Robert Harington suggests that despite the critical role of scholarly societies in publishing and academia, the sad reality is it is the big corporate publishers who win.
Given the reality of fraudulent publishers and their deceptive practices, will institutions consider more strongly guiding author choice of publishing venue in order to protect institutional reputation?
The Washington Post looks at the long history of vaccine skepticism.
On the eve of a peer review seminar in Australia, Alex Christopher interviews CSIRO’s Andrew Stammer and Publons’ Tiago Barros on the current state of peer review.
Could scholarly publishers’ skills and capacity be re-positioned to serve researchers at earlier stages in the research process, “upstream” of publication? Charlie Rapple shares findings from a survey of the communications needs of almost 10,000 researchers.
So does Sci-Hub lead libraries to cancel journals, or doesn’t it? Maybe the answer isn’t a simple yes or no.
What if, instead of enacting a caricature of Silicon Valley, Stanford recognized the future and threw its arms around Stanford University Press? That would be the smart move.
Two videos offer tips on separating the actual research done in medical studies from the often over-hyped media coverage.
Two years after its initial entry into the marketplace, Cabell’s Blacklist has matured into a carefully crafted and highly useful directory of predatory and deceptive journals.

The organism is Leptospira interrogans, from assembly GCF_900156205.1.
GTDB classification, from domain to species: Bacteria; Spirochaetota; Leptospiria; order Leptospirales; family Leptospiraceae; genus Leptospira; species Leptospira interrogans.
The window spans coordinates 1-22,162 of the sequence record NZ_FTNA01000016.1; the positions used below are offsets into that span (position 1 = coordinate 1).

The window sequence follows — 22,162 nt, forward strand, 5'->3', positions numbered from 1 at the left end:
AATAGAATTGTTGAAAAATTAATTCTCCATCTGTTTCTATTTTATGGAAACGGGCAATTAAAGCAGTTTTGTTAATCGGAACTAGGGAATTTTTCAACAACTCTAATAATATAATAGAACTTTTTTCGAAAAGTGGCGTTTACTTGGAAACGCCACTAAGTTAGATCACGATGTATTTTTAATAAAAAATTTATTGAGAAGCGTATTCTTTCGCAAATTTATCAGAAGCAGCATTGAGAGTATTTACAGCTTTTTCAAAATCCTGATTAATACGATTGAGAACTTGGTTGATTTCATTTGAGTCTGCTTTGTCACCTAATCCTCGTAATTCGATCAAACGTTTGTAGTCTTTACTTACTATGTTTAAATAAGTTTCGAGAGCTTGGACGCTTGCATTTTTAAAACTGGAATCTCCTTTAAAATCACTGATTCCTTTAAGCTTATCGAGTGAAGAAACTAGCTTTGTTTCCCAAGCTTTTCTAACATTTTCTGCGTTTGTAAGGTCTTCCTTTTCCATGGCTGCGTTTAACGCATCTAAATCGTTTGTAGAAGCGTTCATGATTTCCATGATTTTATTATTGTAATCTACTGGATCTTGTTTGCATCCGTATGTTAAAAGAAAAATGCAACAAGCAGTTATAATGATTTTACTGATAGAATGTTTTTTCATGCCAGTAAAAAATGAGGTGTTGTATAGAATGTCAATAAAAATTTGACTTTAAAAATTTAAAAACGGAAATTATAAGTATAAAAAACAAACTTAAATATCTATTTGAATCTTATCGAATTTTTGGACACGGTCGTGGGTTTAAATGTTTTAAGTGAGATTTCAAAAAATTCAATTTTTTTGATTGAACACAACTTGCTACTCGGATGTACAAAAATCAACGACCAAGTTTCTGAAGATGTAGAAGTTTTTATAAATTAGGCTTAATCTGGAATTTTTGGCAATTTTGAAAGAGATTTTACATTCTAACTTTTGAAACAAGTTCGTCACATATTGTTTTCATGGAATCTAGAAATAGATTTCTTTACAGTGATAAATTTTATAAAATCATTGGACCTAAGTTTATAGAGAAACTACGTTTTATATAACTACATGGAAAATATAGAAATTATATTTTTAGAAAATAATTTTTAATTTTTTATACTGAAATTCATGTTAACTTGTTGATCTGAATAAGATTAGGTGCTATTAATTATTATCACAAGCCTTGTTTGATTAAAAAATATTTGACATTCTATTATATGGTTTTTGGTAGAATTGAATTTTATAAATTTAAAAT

The scholarly communications marketplace has become increasingly difficult for the smaller independent and the society publisher. Here we preview our upcoming webinar looking at the future for these publishers.
Randy Townsend from the American Geophysical Union discusses the strides that organization has made toward equity and diversity.
When a University of Utah professor grew frustrated with the slim textbook offerings available to students of Arabic, she turned to the library for help. The result was the collaborative creation of a new and radically cheaper text — that got much higher ratings from students than the old one had. How did we do it?
How three transformations in scholarly publishing over recent years could help Bangladesh move out of the UN’s List of Least Developed Countries by 2024. Guest post by Haseeb Md. Irfanullah.
Robert Harington interviews Daniel Hook, CEO of Digital Science, discussing openness and findings from his recent report entitled The Ascent of Open Access.
Information access has an important role to play in tackling inequity in the global research and knowledge systems. But subscriptions to Northern journals are only part of the story for improving research equity in low- and middle-income-countries.